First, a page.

Sitting on my back porch in the midst of a humid thunderstorm earlier this week, I was reminded of a June afternoon several years ago during my first trip to Japan, when I sat in a small teashop in Nara, Japan, watching a similar storm pass by, leaving the dense humidity unabated. I found myself there for the quadrennial World Shakuhachi Festival, held in Kyoto in 2012, at the urging of my shakuhachi teacher, Ronnie Nyogetsu Seldin.
In case you’re not familiar, the shakuhachi is an end-blown Japanese flute that was used by a sect of Zen Buddhist monks as a meditation tool, as well as being used in a variety of Japanese classical and folk music. The flute itself is structurally quite simple, carved from a straight piece of bamboo. The shakuhachi has five holes and is tuned to a minor pentatonic scale; and while it can play a wide variety of music (you can also easily play western music by using fingering combinations that involve partially covered holes), its "original music" (honkyoku, in Japanese) is a repertoire meant to facilitate meditative practice (sui zen, or "blowing zen"). It has a breathy, earthy timbre, which lends it a somewhat haunting quality.
Having studied the shakuhachi for a number of years – and the Japanese martial art of aikido for about fifteen years at that point – I was eager to experience Japan firsthand, so I joined Ronnie and number of his other shakuhachi students for this once-in-a-lifetime event. It was a wondrous two weeks filled with music, aikido practice, personal reflection, and exploration. From the first morning, I developed my own regimen of going to the local Buddhist temple to join the monks and lay people for the early morning prayer service (since they were praying in Japanese, it was easy to have my own prayer time, and still be part of a praying community), followed by an early morning aikido class.
Ronnie, having studied in Japan for a number of years, was fluent in the language, and took us to many of the important cultural sites in central Japan. The ancient capitols of Japan – Kamakura, Nara, and – of course – Kyoto itself, were filled with breathtaking temples and rich history. Ronnie brought to the trip a wonderful balance of deep affection for the land – with a simultaneous awareness of its foibles – that allowed us as his students to engage with awe but not to romanticize it. At that point, I had been studying with Ronnie for over a decade, and had developed a deep appreciation for his brilliant musicianship.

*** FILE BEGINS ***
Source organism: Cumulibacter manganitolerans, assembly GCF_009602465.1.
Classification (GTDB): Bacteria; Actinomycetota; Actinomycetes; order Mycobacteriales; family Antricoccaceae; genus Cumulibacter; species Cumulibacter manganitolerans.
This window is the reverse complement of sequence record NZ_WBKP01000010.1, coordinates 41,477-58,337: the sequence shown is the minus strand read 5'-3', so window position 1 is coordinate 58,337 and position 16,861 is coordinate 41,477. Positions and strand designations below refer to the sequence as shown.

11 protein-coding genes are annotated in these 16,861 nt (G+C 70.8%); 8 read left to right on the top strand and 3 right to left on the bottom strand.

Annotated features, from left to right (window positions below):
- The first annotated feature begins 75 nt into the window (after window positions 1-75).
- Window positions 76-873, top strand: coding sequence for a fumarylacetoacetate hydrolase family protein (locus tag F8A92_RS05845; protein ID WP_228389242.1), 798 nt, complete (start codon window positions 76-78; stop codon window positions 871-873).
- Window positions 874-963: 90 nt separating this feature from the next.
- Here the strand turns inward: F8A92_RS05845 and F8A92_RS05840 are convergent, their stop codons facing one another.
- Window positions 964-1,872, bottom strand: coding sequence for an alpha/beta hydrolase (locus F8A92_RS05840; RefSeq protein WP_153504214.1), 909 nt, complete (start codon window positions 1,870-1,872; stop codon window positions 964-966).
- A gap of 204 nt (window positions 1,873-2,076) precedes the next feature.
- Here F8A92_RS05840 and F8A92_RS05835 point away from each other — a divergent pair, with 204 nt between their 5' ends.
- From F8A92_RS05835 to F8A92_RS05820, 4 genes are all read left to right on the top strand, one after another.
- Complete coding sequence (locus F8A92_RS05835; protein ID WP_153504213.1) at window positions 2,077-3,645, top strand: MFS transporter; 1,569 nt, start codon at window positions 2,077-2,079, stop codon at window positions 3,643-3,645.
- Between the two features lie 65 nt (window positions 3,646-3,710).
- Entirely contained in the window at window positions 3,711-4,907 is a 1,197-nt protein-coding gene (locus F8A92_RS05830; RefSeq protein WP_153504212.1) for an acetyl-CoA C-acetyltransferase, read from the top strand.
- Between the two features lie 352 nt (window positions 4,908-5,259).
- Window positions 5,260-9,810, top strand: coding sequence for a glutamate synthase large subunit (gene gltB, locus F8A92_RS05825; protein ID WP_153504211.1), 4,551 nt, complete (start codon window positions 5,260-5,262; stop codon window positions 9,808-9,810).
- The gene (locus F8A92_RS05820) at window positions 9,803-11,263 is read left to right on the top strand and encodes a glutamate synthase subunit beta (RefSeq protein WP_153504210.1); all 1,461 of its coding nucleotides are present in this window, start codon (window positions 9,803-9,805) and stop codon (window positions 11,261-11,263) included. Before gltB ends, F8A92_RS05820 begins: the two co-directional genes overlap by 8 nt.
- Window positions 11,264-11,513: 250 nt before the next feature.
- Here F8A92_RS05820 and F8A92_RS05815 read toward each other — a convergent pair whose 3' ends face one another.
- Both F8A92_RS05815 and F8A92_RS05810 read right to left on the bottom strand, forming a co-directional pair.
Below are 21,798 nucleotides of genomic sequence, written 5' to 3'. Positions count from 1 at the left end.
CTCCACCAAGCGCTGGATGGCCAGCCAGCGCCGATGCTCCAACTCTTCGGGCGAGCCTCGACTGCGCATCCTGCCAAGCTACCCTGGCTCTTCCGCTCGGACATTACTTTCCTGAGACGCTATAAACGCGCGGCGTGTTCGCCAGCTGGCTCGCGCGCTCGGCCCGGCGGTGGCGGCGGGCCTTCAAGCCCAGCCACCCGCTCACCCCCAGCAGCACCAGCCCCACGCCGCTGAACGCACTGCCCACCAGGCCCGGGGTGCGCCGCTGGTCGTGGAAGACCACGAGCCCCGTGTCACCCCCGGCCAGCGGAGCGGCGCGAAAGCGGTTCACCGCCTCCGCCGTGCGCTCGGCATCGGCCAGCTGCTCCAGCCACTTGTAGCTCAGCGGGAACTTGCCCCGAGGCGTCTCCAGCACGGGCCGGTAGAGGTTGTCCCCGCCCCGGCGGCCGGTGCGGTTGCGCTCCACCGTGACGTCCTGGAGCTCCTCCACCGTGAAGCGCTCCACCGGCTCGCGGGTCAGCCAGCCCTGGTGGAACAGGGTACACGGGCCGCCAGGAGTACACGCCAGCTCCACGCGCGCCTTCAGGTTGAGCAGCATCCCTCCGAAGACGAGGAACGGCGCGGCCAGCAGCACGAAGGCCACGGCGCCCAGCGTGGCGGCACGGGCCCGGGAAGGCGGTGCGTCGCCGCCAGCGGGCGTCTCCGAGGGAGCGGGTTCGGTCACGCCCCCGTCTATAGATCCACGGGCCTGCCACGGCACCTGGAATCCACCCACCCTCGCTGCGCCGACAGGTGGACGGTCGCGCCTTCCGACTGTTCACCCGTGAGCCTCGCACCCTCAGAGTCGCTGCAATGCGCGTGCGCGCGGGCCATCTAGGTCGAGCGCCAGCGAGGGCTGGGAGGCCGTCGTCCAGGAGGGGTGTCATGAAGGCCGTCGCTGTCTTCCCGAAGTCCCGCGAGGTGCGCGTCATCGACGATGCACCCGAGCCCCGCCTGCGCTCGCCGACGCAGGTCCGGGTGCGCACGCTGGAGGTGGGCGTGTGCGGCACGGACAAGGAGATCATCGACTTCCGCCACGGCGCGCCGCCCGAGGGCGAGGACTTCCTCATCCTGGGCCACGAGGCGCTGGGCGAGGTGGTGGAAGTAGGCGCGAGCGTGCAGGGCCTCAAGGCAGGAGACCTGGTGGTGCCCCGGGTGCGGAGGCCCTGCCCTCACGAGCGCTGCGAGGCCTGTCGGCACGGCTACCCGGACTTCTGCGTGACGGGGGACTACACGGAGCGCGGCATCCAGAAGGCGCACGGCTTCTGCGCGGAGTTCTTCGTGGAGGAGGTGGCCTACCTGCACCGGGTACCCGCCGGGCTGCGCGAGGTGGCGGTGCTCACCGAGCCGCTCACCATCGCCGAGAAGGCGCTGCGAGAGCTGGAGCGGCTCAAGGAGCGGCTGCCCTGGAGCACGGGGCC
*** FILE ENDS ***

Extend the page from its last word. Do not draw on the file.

I have also come to truly love the instrument itself, which is not only a musical outlet for me, but has also, through the years, become an important part of my spiritual life. The honkyoku repertoire is composed in a way that is intended to both lengthen the breath and calm the spirit. I have found that it reliably calms my spirit – and, perhaps more importantly, it also acts as an insightful diagnostic tool. Listening to the sound of my own breath through the flute is often a very helpful way of understanding "the state of my soul" (to use John Wesley's phrase). This music helps me understand my present mental/spiritual state, and the intentionality of breathing helps move me to a different, more centered place.
Ronnie, my friend and teacher in this wonderful discipline, died two weeks ago of a heart attack. Though a resident of New York, Ronnie spent most of his career traveling up and down the eastern seaboard, teaching students in different cities. In fact, he was supposed to have spent this past weekend staying at my house and teaching lessons to our DC dojo in my living room. As I sat on the porch this week, watching this lovely evocative -- Japanese-like -- rain, I was acutely aware of his absence, and grateful for the many ways that he impacted my life.
As have many others over the past two weeks, I have played Banshiki several times for Ronnie -- a Buddhist piece composed to help the spirit of the dead transition smoothly from one life to the next. That is my prayer for Ronnie. He was a consummate musician, a generous spirit, a wonderful sensei, and a good friend. I will miss him dearly.